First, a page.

I’ve had a few Edward Todds photographed and ready to write about, and the only reason I haven’t done so was because they were fairly ordinary, and the occasion to write something about them had not presented itself:
Starting from the bottom, there’s a combo missing a nib, using what appears to be Mabie’s October 3, 1854 patent, but long after the patent expired. It’s marked simply “Edward Todd & Co. NY” on the barrel:
The second up from the bottom is also fairly common fare, noteworthy only because it has Edward Todd’s hallmark at the end of the barrel:
The top one, however, is the one which ties into yesterday’s story about Jacob Lownds. It sports a wonderful Edward Todd “A” nib, size 5:
On the barrel is stamped “Edward Todd & Co. / Pat’d. Dec. 19, 71.”
The reference is to patent number 122,047, granted to Joseph Monaghan and Thomas Flynn, of New York (with Flynn assigning his interest to Monaghan).
Edward Todd, the original Todd in Mabie Todd, left Mabie Todd & Co. in 1868 (Edward’s older brother Henry remained with the firm, which is why Mabie Todd was able to continue using the name). Edward Todd purchased another New York firm in 1871, Kurtz & Monaghan, renaming it Edward Todd & Co.
By the way, the history in the preceding paragraph comes from David Moak’s book, Mabie in America.
I haven’t seen a December 19, 1871 patent marked with the Kurtz & Monaghan name, which makes sense – Edward Todd & Co. appears in the 1871 New York City Directory, so the purchase would have happened early in the year. I haven’t seen this mechanism with a “Pat. Applied For” imprint either – although I’d like to.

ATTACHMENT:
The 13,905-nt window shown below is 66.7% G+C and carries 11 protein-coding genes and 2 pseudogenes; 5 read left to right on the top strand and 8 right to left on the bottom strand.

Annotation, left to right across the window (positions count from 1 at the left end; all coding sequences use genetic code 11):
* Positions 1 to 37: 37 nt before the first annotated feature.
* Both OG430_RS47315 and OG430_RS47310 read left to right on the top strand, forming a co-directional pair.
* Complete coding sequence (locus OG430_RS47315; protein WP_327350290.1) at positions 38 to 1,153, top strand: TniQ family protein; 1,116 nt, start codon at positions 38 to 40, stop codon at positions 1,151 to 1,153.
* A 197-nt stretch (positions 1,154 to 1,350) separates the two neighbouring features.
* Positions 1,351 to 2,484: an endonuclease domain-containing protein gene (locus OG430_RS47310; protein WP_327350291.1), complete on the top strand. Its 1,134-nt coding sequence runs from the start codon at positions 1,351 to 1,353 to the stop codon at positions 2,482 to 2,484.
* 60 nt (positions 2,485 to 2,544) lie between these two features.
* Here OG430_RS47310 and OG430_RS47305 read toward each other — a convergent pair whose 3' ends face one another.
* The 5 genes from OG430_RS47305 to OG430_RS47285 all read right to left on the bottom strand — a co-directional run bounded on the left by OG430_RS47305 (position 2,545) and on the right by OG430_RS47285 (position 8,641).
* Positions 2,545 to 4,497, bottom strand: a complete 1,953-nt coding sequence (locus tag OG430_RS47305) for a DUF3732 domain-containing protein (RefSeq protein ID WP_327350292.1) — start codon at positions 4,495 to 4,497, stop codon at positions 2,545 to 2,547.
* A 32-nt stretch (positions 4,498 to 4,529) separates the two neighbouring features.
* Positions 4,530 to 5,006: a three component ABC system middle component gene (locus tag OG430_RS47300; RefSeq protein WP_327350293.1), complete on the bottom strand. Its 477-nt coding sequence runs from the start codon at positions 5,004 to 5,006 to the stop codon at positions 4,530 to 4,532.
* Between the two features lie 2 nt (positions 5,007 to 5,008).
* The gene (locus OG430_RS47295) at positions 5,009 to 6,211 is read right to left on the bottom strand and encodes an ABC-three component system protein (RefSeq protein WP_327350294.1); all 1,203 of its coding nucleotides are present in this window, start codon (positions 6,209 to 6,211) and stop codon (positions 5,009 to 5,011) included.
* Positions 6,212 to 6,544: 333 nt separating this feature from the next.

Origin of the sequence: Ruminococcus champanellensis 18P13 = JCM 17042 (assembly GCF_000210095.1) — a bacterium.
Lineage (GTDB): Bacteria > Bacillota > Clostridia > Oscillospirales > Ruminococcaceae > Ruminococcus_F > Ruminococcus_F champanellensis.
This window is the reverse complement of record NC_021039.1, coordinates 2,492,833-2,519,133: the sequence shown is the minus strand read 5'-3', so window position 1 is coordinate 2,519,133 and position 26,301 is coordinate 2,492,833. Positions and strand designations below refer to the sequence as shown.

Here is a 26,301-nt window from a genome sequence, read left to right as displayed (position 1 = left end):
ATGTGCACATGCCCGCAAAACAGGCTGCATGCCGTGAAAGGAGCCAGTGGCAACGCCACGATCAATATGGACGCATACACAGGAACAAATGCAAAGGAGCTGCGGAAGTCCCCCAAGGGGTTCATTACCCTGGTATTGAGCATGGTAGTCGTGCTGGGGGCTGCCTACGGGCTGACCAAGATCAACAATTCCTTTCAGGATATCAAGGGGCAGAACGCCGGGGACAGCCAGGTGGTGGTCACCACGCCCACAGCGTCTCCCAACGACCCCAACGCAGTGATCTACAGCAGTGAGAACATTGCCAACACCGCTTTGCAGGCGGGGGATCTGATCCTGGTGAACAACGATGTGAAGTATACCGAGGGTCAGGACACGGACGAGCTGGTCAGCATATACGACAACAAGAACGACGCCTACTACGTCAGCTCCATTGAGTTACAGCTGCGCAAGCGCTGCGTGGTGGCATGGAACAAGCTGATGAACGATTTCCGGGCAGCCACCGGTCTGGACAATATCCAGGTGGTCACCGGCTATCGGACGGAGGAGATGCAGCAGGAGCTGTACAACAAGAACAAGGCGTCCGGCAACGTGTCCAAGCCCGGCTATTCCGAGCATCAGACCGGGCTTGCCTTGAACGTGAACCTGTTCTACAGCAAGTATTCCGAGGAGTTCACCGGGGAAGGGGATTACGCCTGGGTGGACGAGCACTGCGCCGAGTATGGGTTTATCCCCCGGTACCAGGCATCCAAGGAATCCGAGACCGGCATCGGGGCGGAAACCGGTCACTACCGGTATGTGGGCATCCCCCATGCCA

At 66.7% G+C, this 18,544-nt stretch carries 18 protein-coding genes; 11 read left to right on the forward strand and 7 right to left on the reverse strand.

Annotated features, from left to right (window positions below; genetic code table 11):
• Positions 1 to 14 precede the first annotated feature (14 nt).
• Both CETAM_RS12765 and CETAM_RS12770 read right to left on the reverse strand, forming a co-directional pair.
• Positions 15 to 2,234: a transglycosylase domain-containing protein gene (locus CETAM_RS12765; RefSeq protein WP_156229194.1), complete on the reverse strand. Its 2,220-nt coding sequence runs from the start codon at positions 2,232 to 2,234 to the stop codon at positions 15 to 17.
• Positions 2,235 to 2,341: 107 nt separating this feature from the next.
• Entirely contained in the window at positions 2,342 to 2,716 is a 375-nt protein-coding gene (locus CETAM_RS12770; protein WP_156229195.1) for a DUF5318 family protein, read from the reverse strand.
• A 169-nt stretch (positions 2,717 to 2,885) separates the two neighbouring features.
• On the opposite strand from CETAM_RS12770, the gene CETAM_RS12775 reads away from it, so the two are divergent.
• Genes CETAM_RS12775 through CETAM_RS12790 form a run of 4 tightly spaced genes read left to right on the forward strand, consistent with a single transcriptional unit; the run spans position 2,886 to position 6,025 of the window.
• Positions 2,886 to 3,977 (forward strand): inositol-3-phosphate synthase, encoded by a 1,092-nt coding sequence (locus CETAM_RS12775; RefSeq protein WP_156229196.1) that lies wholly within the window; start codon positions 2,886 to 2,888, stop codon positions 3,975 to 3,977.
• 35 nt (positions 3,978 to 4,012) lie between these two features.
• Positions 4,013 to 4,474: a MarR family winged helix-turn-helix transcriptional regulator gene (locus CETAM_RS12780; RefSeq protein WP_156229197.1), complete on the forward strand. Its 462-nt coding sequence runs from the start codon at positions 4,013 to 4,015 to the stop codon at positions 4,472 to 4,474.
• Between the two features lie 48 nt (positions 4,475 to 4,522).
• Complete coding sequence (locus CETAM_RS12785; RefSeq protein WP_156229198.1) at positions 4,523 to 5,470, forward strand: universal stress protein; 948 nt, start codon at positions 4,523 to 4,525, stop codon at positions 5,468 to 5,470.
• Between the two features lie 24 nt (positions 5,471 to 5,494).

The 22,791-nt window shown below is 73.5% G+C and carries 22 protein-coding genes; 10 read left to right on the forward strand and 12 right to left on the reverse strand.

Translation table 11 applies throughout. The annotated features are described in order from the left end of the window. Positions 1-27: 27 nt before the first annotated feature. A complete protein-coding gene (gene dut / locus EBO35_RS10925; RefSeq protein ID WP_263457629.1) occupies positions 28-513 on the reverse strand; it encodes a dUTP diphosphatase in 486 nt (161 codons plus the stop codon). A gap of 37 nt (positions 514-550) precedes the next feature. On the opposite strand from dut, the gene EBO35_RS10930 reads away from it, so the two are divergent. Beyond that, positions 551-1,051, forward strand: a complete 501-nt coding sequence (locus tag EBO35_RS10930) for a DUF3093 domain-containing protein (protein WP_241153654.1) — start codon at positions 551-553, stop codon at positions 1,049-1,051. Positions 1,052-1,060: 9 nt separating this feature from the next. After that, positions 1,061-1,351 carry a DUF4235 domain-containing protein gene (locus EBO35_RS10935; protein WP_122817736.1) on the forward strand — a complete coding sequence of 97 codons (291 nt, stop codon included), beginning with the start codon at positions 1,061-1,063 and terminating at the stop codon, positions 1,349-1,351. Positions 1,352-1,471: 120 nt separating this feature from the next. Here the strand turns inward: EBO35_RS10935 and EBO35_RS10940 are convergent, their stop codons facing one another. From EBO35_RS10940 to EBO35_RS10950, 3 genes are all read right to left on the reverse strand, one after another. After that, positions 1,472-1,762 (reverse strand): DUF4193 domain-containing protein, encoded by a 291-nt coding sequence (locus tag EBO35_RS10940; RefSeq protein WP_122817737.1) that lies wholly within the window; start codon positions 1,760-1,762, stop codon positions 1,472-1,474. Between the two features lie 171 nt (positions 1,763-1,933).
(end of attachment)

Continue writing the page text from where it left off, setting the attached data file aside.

What is interesting about the Monaghan patent, though, it the way the pencil mechanism advances. Just like a Lownds, you pull the extender outward, rotate it to engage the pin in a slot, then push it back in to advance the pencil into place. Since the nib advances by a simple slider, well known in the trade by 1871, this “novel” pencil mechanism was the subject of Lownds’ patent 35 years earlier!
There’s one other interesting detail about the Monaghan patent:
George W. Mabee is clearly a typographical error: one of the witnesses to the patent was George W. Mabie, John Mabie’s son, who joined Mabie Todd & Co. as a clerk and took over for his father in 1873. The timeline doesn’t quite make sense: if Edward Todd left Mabie, Todd & Co. in 1868, then purchased Kurtz & Monaghan in 1871, and George W. Mabie never left Mabie Todd, why would Mabie have witnessed Monaghan’s patent application?